Antwon Rose Shooting: Trial Begins For Police Officer Former East Pittsburgh police officer Michael Rosfeld fatally shot Antwon Rose last summer, sparking local protests.
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Trial To Begin For White Police Officer Who Shot Unarmed Black Teen

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Trial To Begin For White Police Officer Who Shot Unarmed Black Teen

Trial To Begin For White Police Officer Who Shot Unarmed Black Teen

Trial To Begin For White Police Officer Who Shot Unarmed Black Teen

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  • <iframe src="https://www.npr.org/player/embed/704394949/704562501" width="100%" height="290" frameborder="0" scrolling="no" title="NPR embedded audio player">
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Former East Pittsburgh police officer Michael Rosfeld at the Dauphin County Courthouse in Harrisburg, Pa., earlier this month. Matt Rourke/AP hide caption

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Matt Rourke/AP

Former East Pittsburgh police officer Michael Rosfeld at the Dauphin County Courthouse in Harrisburg, Pa., earlier this month.

Matt Rourke/AP

A white suburban police officer goes on trial in Pittsburgh on Tuesday for fatally shooting an unarmed black teenager last summer.

Former East Pittsburgh police officer Michael Rosfeld shot and killed 17-year-old Antwon Rose in June 2018 as the teen ran from a car that the officer had pulled over. The vehicle had been involved in a drive-by shooting 13 minutes earlier.

The teen, however, was unarmed, and just last week, another passenger in the car pleaded guilty to firing in the drive-by.

Someone in a nearby house filmed the officer shooting at Rose and posted the video on Facebook hours later.

"Before the police could create a narrative that would justify the shooting of Antwon, we saw the video: We saw him running away," local activist Jasiri X said.

Rose's death sparked weeks of protests that shut down local roadways. Demonstrators felt that Rose's death fit a national pattern of police brutality against black residents.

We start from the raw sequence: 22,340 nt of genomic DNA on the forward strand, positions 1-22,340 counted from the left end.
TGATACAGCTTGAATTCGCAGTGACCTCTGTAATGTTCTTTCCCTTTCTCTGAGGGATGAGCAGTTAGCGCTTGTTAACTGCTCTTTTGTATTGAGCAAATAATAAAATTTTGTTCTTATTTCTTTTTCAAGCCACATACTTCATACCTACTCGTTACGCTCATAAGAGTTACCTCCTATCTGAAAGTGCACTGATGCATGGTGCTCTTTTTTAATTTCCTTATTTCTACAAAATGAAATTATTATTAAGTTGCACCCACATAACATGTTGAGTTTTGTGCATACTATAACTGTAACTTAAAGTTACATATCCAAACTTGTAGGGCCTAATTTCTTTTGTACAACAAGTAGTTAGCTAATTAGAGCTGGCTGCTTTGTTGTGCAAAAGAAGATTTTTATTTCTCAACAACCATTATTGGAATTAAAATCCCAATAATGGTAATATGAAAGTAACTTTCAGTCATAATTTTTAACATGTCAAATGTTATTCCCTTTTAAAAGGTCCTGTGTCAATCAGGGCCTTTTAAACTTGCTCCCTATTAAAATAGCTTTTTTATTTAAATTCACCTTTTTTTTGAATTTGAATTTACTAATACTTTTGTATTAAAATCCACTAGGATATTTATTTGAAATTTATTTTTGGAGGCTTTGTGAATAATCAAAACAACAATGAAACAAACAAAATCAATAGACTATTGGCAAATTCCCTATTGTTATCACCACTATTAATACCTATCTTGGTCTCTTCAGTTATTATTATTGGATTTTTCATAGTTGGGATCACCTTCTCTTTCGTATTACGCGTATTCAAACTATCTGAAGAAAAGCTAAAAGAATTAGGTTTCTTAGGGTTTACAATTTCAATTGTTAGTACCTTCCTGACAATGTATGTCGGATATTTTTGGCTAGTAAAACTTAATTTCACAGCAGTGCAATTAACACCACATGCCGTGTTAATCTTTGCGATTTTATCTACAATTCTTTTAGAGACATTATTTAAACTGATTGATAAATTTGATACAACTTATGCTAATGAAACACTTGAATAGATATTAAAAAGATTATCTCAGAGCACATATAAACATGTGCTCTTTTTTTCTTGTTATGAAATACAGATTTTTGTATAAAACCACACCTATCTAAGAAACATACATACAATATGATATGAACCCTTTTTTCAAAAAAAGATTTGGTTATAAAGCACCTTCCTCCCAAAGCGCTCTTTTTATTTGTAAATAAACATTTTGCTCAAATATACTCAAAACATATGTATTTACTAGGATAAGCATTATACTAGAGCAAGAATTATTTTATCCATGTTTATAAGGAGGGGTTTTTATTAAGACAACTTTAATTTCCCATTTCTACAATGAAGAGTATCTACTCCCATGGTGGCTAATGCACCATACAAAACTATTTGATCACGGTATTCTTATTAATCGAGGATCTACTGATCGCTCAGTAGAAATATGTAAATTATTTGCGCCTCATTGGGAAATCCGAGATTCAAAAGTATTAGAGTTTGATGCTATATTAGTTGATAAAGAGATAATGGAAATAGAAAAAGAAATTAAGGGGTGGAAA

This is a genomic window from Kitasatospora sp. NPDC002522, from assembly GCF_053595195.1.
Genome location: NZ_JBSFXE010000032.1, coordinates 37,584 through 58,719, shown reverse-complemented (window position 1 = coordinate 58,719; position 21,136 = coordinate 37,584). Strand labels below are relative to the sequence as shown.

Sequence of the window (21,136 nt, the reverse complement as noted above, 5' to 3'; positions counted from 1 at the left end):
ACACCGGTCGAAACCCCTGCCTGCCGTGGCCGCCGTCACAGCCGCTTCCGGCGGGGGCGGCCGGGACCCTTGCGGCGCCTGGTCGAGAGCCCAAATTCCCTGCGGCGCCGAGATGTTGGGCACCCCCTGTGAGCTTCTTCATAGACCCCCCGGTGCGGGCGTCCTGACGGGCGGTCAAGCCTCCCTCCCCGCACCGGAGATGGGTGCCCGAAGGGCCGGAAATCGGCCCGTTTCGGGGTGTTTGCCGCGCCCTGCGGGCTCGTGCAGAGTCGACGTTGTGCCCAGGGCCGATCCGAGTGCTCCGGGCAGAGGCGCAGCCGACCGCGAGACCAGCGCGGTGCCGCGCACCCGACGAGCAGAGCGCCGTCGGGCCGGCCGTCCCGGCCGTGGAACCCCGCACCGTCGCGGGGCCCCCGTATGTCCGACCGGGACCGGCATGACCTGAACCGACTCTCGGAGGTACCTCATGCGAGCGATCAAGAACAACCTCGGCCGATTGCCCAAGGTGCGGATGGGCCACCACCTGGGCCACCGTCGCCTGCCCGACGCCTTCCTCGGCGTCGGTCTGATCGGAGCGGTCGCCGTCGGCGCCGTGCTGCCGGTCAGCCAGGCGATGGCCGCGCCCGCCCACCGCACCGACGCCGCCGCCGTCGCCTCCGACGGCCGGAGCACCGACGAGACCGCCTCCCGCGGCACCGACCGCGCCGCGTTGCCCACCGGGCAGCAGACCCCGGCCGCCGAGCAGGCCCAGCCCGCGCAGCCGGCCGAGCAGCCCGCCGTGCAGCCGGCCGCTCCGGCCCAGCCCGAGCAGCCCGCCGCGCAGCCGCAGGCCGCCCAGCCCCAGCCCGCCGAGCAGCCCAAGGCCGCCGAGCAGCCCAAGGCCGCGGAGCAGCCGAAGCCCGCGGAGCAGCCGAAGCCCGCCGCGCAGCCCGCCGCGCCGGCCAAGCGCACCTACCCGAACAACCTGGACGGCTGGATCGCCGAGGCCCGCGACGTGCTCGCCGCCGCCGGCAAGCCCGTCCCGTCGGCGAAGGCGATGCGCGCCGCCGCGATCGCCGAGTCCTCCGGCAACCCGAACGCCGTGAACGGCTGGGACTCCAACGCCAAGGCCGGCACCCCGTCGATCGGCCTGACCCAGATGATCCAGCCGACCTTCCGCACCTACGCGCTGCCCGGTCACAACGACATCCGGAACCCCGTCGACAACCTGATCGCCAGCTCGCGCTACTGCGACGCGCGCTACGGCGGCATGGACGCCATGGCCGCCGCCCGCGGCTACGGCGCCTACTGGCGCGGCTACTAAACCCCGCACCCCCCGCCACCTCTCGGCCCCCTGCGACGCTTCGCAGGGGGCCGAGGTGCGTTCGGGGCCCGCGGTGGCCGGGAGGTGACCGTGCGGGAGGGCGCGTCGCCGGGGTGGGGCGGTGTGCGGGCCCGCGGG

Allegheny County District Attorney Stephen Zappala charged Rosfeld with homicide the week after the shooting.

"You do not shoot somebody in the back if they are not a threat to you," Zappala said. The district attorney added that the officer gave conflicting accounts of whether he thought Rose was armed.

Rosfeld's attorney, Patrick Thomassey, contends that the fact that Rose was in a car involved in a drive-by shooting should be taken into account.

"This car was involved in an attempted murder — that's why it's being stopped. It's not being stopped for going through a stop sign," the lawyer said after a hearing in September.

Pittsburgh civil rights attorney Tim O'Brien said the jury will need to decide whether the officer could have reasonably seen Rose as a threat.

O'Brien noted that the law gives police the benefit of the doubt and said Rosfeld's lawyer will argue a number of factors: "that the officer's ability to observe wasn't as clear because it was dark, because of where he was standing, that he misinterpreted something that he saw."

A man holds a photo of Antwon Rose during a June 2018 protest in Pittsburgh. Former East Pittsburgh police officer Michael Rosfeld shot and killed 17-year-old Rose as the teen ran from a car the officer had pulled over, sparking protests across the city. Justin Merriman/Getty Images hide caption

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Justin Merriman/Getty Images

A man holds a photo of Antwon Rose during a June 2018 protest in Pittsburgh. Former East Pittsburgh police officer Michael Rosfeld shot and killed 17-year-old Rose as the teen ran from a car the officer had pulled over, sparking protests across the city.

Justin Merriman/Getty Images

Moreover, Rosfeld's case revealed that the suburb of East Pittsburgh had no policy on when to use deadly force. University of Pittsburgh law professor David Harris predicted that this fact will be part of Rosfeld's defense.

"'I was trained this way. I did what I was trained to do. I did not go outside the training,'" Harris said. "That's what his contention will be."

Activist Jasiri X said no matter what the defense argues, he hopes the video of the shooting will convince jurors.

"Video of a young man running away unarmed, being shot three times in the back — it should be open and close," Jasiri X said, "and the fact that it's not is super-problematic."

The shooting generated so much publicity that a judge worried that a local jury would deny Rosfeld a fair hearing. Jurors will come from Harrisburg instead.

Since they must travel about 200 miles to Pittsburgh, the trial will run through the week and into the weekend if necessary.